The average Australian’s carbon footprint is slightly lower than that of an American. The country’s total emissions have risen to their highest level and it is not on track to meet its Paris climate agreement pledge, according to independent monitors. And a scathing report published recently by a research and advocacy group called the Climate Council said the “lack of climate change action is the defining leadership failure of the past decade.”
Farther west, I found Edward and Stephanie Gebhardt sitting on their front porch, scanning the skies for rain. The Gebhardts bought a farm just before the latest drought began to set in. Now nearly all their reservoirs were dry. In the muddy slope of one, a thirsty lamb got stuck and died. The fields on which they would normally sow wheat this time of year remained ashen. “It’s almost as if the seasons have shifted,” said Ms. Gebhardt, 31.
Neither of them doubted climate change. Neither had much faith anymore in either of the two conservative parties, the Liberals and their coalition partners, the National Party, that their families had long voted for.
“Honestly I struggle to vote now,” said Mr. Gebhardt, also 31. “No one has come out with anything to help us.”
Voting is compulsory in Australia, so Ms. Gebhardt signaled her dissatisfaction in the latest state polls by voting for a gun rights party called Shooters, Fishers and Farmers. It was a “donkey vote,” she said, the term used here for a ballot protest.
The energy minister, Mr. Taylor, defended what he called the governing coalition’s “balanced approach” to gradually reduce emissions in the coming years, while promoting hydropower and investments in solar and wind energy. “A majority of people want to see action,” he said. “They want it to happen at a sensible pace and without substantial costs to them.”
The Labor Party, the official opposition in Parliament, proposes a faster reduction in emissions and a target of 50 percent renewable energy by 2030. But it has steered clear of the idea of a carbon tax, which another Labor government implemented 10 years ago; that Labor government was then ousted by a Liberal Party leader who campaigned on a promise to “ax the tax.”
That Liberal Party politician — Mr. Abbott, who once suggested that Australia pull out of the Paris climate accord but has since changed his position — is now facing one of the biggest political challenges of his career.
On the way back from ranch country, I stopped by his district, in the suburbs north of Sydney. Neither Mr. Abbott nor his aides responded to requests for an interview.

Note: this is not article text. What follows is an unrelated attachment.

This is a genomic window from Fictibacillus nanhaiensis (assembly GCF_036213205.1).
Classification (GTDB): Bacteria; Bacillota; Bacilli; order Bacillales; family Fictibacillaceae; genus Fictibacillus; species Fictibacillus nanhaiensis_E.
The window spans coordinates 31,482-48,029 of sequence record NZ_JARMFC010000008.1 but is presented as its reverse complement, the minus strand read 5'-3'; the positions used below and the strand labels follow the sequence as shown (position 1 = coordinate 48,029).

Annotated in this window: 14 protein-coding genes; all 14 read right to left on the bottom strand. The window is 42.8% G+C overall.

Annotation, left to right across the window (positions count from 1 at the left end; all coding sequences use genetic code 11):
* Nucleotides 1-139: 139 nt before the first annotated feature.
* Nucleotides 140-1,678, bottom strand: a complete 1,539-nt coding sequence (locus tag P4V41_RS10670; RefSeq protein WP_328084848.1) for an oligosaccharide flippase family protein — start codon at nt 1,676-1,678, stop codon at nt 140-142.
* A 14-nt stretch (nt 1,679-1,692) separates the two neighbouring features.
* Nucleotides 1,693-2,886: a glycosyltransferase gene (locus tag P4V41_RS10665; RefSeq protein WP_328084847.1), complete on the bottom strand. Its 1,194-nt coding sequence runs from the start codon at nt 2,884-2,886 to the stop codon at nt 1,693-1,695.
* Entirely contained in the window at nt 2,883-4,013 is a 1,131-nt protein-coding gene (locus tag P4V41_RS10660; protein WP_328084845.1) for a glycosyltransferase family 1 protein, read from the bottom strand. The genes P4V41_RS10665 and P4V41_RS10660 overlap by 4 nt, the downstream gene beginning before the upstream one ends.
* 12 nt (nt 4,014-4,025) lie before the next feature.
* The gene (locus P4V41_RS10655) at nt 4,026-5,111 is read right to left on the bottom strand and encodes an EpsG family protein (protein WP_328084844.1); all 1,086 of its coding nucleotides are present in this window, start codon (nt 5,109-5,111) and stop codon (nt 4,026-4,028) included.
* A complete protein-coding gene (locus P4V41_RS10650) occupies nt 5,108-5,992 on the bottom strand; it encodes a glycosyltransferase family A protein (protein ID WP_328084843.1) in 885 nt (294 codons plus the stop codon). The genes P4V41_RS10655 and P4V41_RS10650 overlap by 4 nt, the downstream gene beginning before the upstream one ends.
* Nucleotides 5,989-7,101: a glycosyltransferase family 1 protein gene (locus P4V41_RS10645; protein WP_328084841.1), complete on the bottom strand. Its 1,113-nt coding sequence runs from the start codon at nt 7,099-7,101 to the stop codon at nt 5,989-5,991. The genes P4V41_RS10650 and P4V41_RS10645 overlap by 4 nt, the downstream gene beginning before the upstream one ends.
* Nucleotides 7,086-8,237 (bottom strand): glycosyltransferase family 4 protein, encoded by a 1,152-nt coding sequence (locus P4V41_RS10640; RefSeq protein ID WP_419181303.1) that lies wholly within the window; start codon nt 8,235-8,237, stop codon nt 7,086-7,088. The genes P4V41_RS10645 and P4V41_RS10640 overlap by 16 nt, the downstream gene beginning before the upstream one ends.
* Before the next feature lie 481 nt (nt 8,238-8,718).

But one of his main challengers, a lawyer named Zali Steggall who is Australia’s only Olympic medalist in Alpine skiing, eagerly explained why she had decided to run for office in an effort to unseat him. “Tony Abbott has been a massive hand brake on our policies on climate,” she said.
Ms. Steggall, an independent who is running for the first time, was speaking on a warm Wednesday evening at the North Curl Curl Surf Club. She sat before a roomful of voters, with a picture-perfect view of the South Pacific behind her. Surfers went in and out of the waves. The audience, mostly middle-aged white voters, asked about the minimum wage (she said she was not sure raising it would be realistic), immigration (she agreed with the governing coalition that fewer immigrants should be allowed in) and how to bring down the price of electricity (“We need an orderly retirement of coal,” she said).
Ms. Steggall said she favored lifting a luxury tax on electric vehicles and promised to promote renewable energy, but only gradually. She touched on an anxiety that I heard repeatedly from Australian voters: “It’s not about taking dramatic action that will change your livelihood or lifestyle,” she assured her audience.
Ms. Steggall is not alone in taking on Liberal Party stalwarts, either. She is among several independent candidates. Nearly all are campaigning on climate change.
“The fact that all these people are running is a huge message from the electorate,” said Ebony Bennett, deputy director of The Australia Institute, a research group. “We’ve never seen anything like it before.”
Livia Albeck-Ripka contributed reporting from Melbourne.
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Somini Sengupta covers international climate issues and is the author of “The End of Karma: Hope and Fury Among India’s Young.” @SominiSengupta • Facebook